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NCUA Seeks Comments on Sweeping Regulatory Reform Plan

Mon, Aug 28, 2017

The National Credit Union Administration is inviting credit union stakeholders to read and comment on a package of regulatory reforms recommended by an internal agency task force.

The task force has recommended changes that would be adopted in the coming four years to clarify, improve, revise, or eliminate regulations. The NCUA Board approved posting the proposal in the Federal Register for a 90-day comment period, and a copy of that notice is available on the agency’s website here.

“The need for a forward-looking regulatory structure that offers meaningful relief without undermining safety and soundness is quite clear,” NCUA Board Chairman J. Mark McWatters said, “and these recommendations serve as a roadmap for a thoughtful process to achieve that goal. This undertaking represents a more significant and comprehensive regulatory relief effort than the agency has pursued in the past. We initiated this effort in the spirit of the administration’s executive order requiring regulatory review, even though the NCUA is not covered by the order.”

“We have made significant progress in the area of regulatory relief in the years following the financial crisis, and this proposal takes that effort to another level,” Board Member Rick Metsger said. “A great deal of work went into developing these recommendations. The task force scoured all the agency’s regulations, looking for ways to make improvements. I hope credit union stakeholders will take time to review this plan carefully and offer comments.”

The agency’s regulatory reform task force was created earlier this year after the NCUA, an independent federal financial institutions regulator, voluntarily chose to comply with the spirit of Executive Order 13777, which requires federal agencies to conduct regulatory reviews.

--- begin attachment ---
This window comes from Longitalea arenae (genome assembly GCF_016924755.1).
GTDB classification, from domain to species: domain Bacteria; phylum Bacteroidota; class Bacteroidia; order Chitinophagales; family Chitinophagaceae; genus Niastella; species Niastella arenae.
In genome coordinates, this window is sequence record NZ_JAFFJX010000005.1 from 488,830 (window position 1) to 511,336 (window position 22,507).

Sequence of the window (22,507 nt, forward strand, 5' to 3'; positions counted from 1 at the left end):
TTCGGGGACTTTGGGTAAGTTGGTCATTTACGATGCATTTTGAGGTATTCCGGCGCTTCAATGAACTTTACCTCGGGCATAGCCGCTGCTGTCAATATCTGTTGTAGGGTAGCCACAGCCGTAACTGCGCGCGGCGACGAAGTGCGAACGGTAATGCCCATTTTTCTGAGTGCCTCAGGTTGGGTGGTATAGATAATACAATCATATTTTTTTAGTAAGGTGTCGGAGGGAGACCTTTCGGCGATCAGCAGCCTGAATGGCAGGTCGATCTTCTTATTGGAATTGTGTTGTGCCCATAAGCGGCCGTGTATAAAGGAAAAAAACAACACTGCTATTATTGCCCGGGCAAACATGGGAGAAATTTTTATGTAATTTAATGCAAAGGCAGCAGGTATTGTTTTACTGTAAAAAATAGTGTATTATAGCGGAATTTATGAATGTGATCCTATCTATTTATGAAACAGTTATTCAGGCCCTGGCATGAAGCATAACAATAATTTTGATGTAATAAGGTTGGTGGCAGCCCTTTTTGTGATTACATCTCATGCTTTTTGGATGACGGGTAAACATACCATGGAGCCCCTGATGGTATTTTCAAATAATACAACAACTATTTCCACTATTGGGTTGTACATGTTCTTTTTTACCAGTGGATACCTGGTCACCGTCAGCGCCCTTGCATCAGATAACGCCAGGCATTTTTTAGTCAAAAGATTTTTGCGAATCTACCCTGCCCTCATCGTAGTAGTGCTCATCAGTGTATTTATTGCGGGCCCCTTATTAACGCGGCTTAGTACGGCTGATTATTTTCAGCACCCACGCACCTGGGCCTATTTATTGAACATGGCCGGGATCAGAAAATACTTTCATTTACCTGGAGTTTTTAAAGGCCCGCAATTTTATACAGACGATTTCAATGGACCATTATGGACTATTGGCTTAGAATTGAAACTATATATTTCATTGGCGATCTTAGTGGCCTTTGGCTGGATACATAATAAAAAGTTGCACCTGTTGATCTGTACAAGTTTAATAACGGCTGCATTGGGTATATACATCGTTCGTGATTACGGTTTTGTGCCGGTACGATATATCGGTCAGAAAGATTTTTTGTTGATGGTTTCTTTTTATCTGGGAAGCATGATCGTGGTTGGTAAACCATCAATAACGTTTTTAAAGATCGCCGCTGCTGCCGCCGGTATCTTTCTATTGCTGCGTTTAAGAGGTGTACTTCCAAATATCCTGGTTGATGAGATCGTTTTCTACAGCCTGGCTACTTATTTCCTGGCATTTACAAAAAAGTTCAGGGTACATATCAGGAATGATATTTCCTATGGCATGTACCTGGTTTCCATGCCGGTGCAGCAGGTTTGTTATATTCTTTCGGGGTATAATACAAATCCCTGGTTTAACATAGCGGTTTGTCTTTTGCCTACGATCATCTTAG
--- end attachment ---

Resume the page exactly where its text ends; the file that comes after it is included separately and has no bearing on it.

The task force’s recommendations assess regulatory changes in terms of the time and resources necessary to implement them and the potential benefit to credit unions. All regulatory changes will require an affirmative vote by the NCUA’s Board.

Regulatory review is already part of the NCUA’s culture. Since 1987, the agency has conducted a three-year rolling review of all its rules. Though not required by law, the NCUA also has participated in the Economic Growth and Regulatory Paperwork Reduction Act regulatory review process. If the internal task force’s recommendations are adopted by the Board, they would, in effect, supersede those previous efforts.

The agency already has taken steps towards reform in several areas covered in the proposal, including field-of-membership, alternative capital, asset securitization, and appeals to the NCUA’s supervisory review committee.